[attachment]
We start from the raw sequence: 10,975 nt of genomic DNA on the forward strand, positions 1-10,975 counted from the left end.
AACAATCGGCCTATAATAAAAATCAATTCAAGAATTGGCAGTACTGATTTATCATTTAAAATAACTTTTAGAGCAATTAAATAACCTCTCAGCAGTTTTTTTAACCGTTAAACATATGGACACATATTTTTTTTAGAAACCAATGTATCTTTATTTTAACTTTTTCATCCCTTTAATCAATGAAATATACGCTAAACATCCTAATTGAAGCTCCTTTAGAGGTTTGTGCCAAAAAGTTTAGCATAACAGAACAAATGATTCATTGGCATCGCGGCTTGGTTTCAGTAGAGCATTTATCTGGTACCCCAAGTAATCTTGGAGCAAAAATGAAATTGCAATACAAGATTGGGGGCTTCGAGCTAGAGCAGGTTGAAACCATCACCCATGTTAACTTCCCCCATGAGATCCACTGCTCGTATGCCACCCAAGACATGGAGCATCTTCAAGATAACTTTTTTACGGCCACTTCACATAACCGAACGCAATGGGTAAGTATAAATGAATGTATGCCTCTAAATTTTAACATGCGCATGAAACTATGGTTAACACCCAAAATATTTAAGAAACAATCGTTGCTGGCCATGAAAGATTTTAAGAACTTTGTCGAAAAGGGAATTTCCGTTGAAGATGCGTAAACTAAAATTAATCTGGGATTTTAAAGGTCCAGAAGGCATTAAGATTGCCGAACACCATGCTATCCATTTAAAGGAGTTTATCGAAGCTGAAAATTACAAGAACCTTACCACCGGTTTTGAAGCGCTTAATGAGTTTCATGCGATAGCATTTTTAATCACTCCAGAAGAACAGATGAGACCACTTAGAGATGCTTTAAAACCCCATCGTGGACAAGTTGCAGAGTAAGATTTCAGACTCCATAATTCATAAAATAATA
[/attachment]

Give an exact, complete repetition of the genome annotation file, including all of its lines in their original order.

We start from the raw sequence: 10,975 nt of genomic DNA on the forward strand, positions 1-10,975 counted from the left end.
AACAATCGGCCTATAATAAAAATCAATTCAAGAATTGGCAGTACTGATTTATCATTTAAAATAACTTTTAGAGCAATTAAATAACCTCTCAGCAGTTTTTTTAACCGTTAAACATATGGACACATATTTTTTTTAGAAACCAATGTATCTTTATTTTAACTTTTTCATCCCTTTAATCAATGAAATATACGCTAAACATCCTAATTGAAGCTCCTTTAGAGGTTTGTGCCAAAAAGTTTAGCATAACAGAACAAATGATTCATTGGCATCGCGGCTTGGTTTCAGTAGAGCATTTATCTGGTACCCCAAGTAATCTTGGAGCAAAAATGAAATTGCAATACAAGATTGGGGGCTTCGAGCTAGAGCAGGTTGAAACCATCACCCATGTTAACTTCCCCCATGAGATCCACTGCTCGTATGCCACCCAAGACATGGAGCATCTTCAAGATAACTTTTTTACGGCCACTTCACATAACCGAACGCAATGGGTAAGTATAAATGAATGTATGCCTCTAAATTTTAACATGCGCATGAAACTATGGTTAACACCCAAAATATTTAAGAAACAATCGTTGCTGGCCATGAAAGATTTTAAGAACTTTGTCGAAAAGGGAATTTCCGTTGAAGATGCGTAAACTAAAATTAATCTGGGATTTTAAAGGTCCAGAAGGCATTAAGATTGCCGAACACCATGCTATCCATTTAAAGGAGTTTATCGAAGCTGAAAATTACAAGAACCTTACCACCGGTTTTGAAGCGCTTAATGAGTTTCATGCGATAGCATTTTTAATCACTCCAGAAGAACAGATGAGACCACTTAGAGATGCTTTAAAACCCCATCGTGGACAAGTTGCAGAGTAAGATTTCAGACTCCATAATTCATAAAATAATA